He’ll always have Baltimore.
For the time being – but perhaps, for all time – Simon Pagenaud will stand as the final winner of the Grand Prix of Baltimore. The Frenchman claimed the checkered flag by the Inner Harbor this past Labor Day weekend, standing tall after perhaps the craziest race of the 2013 IZOD IndyCar Series so far.
But unfortunately, word came yesterday that the Baltimore event would be cancelled for at least the next two years as INDYCAR and race organizers were unable to find a new date for it. Scheduling conflicts for Labor Day weekend in 2014 and 2015 proved too much to work around.
And that makes Pagenaud, in his words, “really sad,” according to a report from Childs Walker of The Baltimore Sun. While understanding of the difficulties of scheduling races, the Schmidt Hamilton Motorsports pilot is unhappy to leave behind both a top-notch street circuit and a great setting.
“It’s disappointing to me, because it’s a place where I’ve had so much success and a race that has been a real turning point in our season the last few years,” Pagenaud told The Sun.
“It’s a long street course with a lot of diversity. A little bit of everything. It’s one of the best to drive on because of how far you can push yourself. Honestly, I think everybody loved it. It’s a shame. It’s a great city that I enjoy coming to.”
Pagenaud’s explosive move from sixth to the lead on a mid-race restart was a highlight in the 2012 race at Baltimore, which ended with him on the podium after starting ninth. Then a few weeks ago in Charm City, he passed Marco Andretti for the lead with seven laps to go and went on to claim his second win of the season.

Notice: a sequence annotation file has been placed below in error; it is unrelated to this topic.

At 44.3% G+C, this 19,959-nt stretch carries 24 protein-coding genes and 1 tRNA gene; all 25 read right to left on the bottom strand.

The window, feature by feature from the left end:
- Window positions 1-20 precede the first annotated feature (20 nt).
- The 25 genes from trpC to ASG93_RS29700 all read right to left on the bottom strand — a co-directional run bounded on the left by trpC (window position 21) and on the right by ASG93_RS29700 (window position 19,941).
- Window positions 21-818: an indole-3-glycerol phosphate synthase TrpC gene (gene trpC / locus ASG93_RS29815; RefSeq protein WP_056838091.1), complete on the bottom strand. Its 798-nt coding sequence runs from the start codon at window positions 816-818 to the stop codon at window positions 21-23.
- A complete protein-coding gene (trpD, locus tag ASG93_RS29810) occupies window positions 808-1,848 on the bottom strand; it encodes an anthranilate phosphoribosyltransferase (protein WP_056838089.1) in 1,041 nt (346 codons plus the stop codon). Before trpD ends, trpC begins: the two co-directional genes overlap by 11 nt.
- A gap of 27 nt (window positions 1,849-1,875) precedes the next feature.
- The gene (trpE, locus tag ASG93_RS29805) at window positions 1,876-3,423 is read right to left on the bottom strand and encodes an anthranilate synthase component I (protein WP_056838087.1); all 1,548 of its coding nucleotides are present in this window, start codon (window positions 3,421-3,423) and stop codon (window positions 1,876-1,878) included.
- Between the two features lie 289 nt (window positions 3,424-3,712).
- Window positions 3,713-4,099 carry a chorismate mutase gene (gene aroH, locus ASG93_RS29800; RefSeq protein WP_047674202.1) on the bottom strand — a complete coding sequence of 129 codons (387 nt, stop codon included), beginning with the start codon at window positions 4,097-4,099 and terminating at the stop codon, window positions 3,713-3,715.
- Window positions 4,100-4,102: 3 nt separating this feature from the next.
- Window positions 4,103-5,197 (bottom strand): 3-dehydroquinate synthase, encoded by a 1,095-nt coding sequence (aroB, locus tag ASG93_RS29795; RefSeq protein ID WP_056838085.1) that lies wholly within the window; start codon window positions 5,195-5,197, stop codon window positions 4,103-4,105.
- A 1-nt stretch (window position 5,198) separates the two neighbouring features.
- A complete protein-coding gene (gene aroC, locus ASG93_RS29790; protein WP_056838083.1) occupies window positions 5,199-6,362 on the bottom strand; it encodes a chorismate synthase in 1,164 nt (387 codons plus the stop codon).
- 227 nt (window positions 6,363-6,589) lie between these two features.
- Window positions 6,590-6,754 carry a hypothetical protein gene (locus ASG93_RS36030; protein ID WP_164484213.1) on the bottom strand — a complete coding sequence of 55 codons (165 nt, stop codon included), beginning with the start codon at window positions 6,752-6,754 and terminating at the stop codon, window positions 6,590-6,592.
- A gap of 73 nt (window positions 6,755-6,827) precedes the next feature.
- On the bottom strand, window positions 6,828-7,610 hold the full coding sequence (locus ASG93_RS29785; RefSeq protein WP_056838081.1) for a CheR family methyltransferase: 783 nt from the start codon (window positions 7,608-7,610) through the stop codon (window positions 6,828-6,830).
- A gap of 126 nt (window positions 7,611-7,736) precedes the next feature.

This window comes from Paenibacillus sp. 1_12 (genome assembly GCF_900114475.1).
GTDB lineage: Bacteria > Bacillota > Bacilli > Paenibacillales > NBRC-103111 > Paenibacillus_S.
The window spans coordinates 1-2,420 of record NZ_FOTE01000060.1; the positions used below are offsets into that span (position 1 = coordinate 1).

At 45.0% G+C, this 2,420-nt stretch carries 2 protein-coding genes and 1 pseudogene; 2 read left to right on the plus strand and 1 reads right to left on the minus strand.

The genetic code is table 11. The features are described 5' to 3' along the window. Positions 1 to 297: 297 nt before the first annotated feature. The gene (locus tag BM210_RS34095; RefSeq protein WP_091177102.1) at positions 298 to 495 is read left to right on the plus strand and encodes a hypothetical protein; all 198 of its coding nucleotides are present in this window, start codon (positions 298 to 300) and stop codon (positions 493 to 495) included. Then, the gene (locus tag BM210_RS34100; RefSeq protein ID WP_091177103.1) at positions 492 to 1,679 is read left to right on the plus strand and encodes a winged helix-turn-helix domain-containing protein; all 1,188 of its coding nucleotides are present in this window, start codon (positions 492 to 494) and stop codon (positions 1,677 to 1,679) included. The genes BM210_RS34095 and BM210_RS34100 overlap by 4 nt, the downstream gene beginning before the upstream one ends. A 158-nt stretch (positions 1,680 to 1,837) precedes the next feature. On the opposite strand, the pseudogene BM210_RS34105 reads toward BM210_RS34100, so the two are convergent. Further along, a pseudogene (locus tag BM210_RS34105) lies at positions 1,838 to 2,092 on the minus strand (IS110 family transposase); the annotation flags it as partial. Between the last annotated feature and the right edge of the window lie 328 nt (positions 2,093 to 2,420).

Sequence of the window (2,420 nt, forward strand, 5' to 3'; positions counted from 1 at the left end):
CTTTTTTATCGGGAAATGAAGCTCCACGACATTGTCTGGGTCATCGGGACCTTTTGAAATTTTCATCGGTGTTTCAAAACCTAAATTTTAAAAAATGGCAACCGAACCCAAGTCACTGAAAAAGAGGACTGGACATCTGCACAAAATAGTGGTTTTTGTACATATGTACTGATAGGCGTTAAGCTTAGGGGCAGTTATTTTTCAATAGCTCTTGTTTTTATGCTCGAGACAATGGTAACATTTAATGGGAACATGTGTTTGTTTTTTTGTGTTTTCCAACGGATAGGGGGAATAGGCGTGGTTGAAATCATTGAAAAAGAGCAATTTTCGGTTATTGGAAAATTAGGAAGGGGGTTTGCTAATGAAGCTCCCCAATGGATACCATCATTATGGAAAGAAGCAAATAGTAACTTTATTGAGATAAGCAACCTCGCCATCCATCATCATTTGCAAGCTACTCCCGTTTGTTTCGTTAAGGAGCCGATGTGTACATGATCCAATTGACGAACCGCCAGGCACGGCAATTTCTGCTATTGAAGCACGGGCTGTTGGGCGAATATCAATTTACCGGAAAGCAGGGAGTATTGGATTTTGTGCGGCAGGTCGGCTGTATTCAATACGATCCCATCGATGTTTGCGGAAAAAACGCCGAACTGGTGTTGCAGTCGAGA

He won’t be able to make any more Maryland memories for a while. But at least he has some fond ones to look back on.
MotorSportsTalk continues its review of the Verizon IndyCar Series field, driver-by-driver, with a look at Ryan Briscoe. Despite not having a ride to start the year, Briscoe ended strongly courtesy of a series of strong runs at Schmidt Peterson Motorsports.
Ryan Briscoe, No. 5 Schmidt Peterson Motorsports Honda
- 2014: 11th Place, Best Finish 4th, Best Start 4th, 1 Top-5, 11 Top-10, 5 Laps Led, 12.8 Avg. Start, 10.6 Avg. Finish
- 2015: 18th Place (8 starts), Best Finish 5th, Best Start 2nd, 1 Top-5, 4 Top-10, 10 Laps Led, 17.8 Avg. Start, 12.0 Avg. Finish
For those who slag on Briscoe as being undeserving of top level equipment, his 2015 second half provided a friendly reminder of his overall ability level in what might be less than the best machinery.
Briscoe was thrust into the No. 5 car under trying circumstances to begin with, getting all of an hour’s worth practice replacing the injured James Hinchcliffe ahead of the Indianapolis 500. But subsequent drives on the ovals there, Texas, Fontana, Milwaukee and Iowa – even if the results were less than ideal – showcased a driver determined to show to the paddock he still had it, and then some. His defense against Juan Pablo Montoya in Sonoma was nothing short of brilliant, and courtesy of double points he actually finished ahead of full-season driver Stefano Coletti.
The Australian immediately gelled with the SPM team, engineer Allen McDonald and race strategist Robert Gue. He continues to prove he’s an asset, as he has enjoyed multiple opportunities to extend his career in various arenas of motorsport in both open-wheel and sports cars, the latter of which he won at both the Rolex 24 at Daytona and the Mobil 1 Twelve Hours of Sebring with Corvette Racing this year.
Following an early retirement for Mercedes AMG Petronas teammate Nico Rosberg, Lewis Hamilton has closed even more on his third Formula 1 World Championship.
View it above in the race recap from the 2015 Russian Grand Prix.